The 1970s in Turkey were a time of opening across all cultural spheres but especially musically. After the creation of the Turkish Republic in 1923, “Alaturca” music was banned from radio stations in favor of Western classical tonal music. Generations of Turkish musicians were trained to play piano and violin but not traditional folk instruments. The traditional Ottoman courtly music style was almost lost completely, and while regional folk styles continued to be popular in bars and at weddings, generations of urban dwellers grew up without Turkish music.
By the 1960s, many Turks were listening to Bulgarian, Syrian, and Egyptian radio to fill this niche, while the big cities began to undergo a pop culture revolution. Tango became very popular and was allowed on radio. Meanwhile, young people from Western-oriented families began listening to psychedelic rock, which sounded a lot like the Anatolian music that fresh waves of migrants from the countryside were bringing with them.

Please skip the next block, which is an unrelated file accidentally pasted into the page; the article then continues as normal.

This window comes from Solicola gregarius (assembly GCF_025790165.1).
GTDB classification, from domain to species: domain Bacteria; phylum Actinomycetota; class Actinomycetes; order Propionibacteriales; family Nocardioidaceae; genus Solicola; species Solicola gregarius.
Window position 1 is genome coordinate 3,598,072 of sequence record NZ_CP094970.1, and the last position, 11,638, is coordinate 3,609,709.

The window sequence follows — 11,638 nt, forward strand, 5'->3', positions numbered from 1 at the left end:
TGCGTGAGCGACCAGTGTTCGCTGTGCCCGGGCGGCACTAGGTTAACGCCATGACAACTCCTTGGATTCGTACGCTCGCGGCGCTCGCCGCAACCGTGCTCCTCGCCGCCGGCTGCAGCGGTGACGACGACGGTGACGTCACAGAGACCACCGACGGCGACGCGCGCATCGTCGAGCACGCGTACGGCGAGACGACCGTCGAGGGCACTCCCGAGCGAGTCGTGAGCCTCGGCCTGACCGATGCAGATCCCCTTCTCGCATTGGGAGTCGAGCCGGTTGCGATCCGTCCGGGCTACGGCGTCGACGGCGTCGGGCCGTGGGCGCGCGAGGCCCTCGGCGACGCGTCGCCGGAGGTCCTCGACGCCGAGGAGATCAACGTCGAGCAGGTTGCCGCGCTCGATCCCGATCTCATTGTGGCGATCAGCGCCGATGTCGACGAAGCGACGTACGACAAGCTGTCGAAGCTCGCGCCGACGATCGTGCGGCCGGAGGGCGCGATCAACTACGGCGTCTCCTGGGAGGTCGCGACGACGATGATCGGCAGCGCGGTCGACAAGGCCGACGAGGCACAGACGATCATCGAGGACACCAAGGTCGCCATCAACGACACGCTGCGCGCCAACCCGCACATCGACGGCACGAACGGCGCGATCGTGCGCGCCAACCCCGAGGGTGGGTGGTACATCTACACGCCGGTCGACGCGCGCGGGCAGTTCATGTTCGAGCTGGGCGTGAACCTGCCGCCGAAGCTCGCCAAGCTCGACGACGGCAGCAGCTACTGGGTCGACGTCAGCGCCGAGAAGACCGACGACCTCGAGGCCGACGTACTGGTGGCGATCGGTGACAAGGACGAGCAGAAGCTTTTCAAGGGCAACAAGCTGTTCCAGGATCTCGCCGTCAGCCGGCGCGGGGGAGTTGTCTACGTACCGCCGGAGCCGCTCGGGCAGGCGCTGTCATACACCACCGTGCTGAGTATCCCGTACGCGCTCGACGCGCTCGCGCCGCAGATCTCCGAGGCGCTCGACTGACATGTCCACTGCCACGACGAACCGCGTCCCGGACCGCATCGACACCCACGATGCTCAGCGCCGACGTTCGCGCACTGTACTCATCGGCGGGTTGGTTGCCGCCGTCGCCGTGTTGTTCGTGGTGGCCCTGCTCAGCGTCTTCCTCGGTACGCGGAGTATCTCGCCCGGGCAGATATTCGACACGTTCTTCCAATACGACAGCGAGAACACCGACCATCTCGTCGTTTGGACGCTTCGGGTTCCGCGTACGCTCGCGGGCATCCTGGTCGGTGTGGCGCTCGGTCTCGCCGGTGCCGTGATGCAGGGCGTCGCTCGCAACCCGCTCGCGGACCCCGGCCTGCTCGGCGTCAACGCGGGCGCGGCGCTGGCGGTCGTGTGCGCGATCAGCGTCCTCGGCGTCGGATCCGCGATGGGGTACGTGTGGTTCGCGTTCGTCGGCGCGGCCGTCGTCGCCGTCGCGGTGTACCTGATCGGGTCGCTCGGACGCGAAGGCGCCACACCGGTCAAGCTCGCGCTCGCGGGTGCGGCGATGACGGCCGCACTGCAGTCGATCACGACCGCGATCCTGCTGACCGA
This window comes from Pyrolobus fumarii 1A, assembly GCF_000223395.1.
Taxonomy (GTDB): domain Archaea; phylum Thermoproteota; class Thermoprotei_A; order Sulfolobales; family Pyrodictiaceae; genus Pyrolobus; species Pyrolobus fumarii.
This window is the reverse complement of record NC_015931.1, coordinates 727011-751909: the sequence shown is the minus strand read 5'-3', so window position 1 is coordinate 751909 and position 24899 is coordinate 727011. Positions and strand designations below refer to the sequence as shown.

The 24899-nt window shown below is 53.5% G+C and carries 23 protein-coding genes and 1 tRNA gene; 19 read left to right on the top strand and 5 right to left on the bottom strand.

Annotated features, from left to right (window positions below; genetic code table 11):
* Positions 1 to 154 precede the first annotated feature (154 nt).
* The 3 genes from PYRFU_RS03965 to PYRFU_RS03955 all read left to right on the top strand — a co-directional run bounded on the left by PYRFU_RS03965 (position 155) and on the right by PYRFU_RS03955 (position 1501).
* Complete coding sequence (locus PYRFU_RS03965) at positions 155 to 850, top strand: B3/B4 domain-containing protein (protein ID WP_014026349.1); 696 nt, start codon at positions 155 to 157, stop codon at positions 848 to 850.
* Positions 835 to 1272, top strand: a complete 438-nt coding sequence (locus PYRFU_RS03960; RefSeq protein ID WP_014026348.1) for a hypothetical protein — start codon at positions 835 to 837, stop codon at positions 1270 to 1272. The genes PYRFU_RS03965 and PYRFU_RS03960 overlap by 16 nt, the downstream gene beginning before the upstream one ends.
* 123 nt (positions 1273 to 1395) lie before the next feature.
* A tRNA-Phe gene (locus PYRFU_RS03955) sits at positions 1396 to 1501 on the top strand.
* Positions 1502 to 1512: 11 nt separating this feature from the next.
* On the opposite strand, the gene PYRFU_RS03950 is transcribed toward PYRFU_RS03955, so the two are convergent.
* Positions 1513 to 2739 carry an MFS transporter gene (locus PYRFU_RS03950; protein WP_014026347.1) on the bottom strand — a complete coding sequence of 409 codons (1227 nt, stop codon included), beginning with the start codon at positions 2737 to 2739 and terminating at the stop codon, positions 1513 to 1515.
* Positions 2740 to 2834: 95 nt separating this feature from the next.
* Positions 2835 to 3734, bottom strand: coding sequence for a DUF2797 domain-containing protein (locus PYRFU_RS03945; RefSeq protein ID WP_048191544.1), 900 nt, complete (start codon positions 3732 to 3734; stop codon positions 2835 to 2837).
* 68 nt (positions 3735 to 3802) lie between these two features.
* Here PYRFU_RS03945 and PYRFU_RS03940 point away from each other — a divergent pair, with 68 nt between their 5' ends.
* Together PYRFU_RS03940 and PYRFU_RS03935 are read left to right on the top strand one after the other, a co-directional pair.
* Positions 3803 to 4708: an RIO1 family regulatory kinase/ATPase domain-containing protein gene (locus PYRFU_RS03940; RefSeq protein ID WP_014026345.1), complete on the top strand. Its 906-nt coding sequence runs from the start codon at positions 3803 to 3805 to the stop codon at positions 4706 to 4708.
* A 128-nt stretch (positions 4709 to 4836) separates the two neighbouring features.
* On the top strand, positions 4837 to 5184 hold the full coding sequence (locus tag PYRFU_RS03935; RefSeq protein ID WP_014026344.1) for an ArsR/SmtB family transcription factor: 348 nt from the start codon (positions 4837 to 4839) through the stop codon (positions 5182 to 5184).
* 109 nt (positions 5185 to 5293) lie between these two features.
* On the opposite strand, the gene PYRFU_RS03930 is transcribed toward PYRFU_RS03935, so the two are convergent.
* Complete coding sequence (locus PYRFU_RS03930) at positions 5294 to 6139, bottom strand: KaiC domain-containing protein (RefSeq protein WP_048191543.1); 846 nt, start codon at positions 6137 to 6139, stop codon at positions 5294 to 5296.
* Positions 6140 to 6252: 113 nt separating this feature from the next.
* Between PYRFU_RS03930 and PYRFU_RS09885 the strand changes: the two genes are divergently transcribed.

This mix produced a first wave of “Anatolian rock” by groups like Moğollar, Erkin Koray, and many more. This music found a home on the political Left in Turkey, and found its way back into Anatolian villages as restrictions on radio were relaxed and because the artists could claim that it was indeed Western-influenced music.
Selda Bağcan enters the scene in the mid-70s and is renowned as a political activist to the present day. The daughter of refugees from the Balkans and Crimea, she grew up in multiple areas of rural Anatolia and picked up a strongly class-oriented lyrical repertoire.
Her 1976 hit “Yaz Gazeteci Yaz” (Write Journalist Write) is perhaps her most famous song, influencing artists including St. Vincent and Tune-Yards as well as generations of Turkish musicians. The song has been covered by almost every rock act in Turkey, with the lyrics edited to reflect the plight of different cities and towns. Its lyrics address the growing disparity in wealth between urban and rural areas, and the cultural distance this opened up. The song gains a lot of power from the lines of verse that can’t be contained by meter or rhyme; the urgency of the message allows the lines to spin out and flood the psychic space of the listener.
Bağcan was arrested multiple times after the coup of 1980 and had her passport confiscated. She now performs at music festivals around the world as a sort of Marxist nan.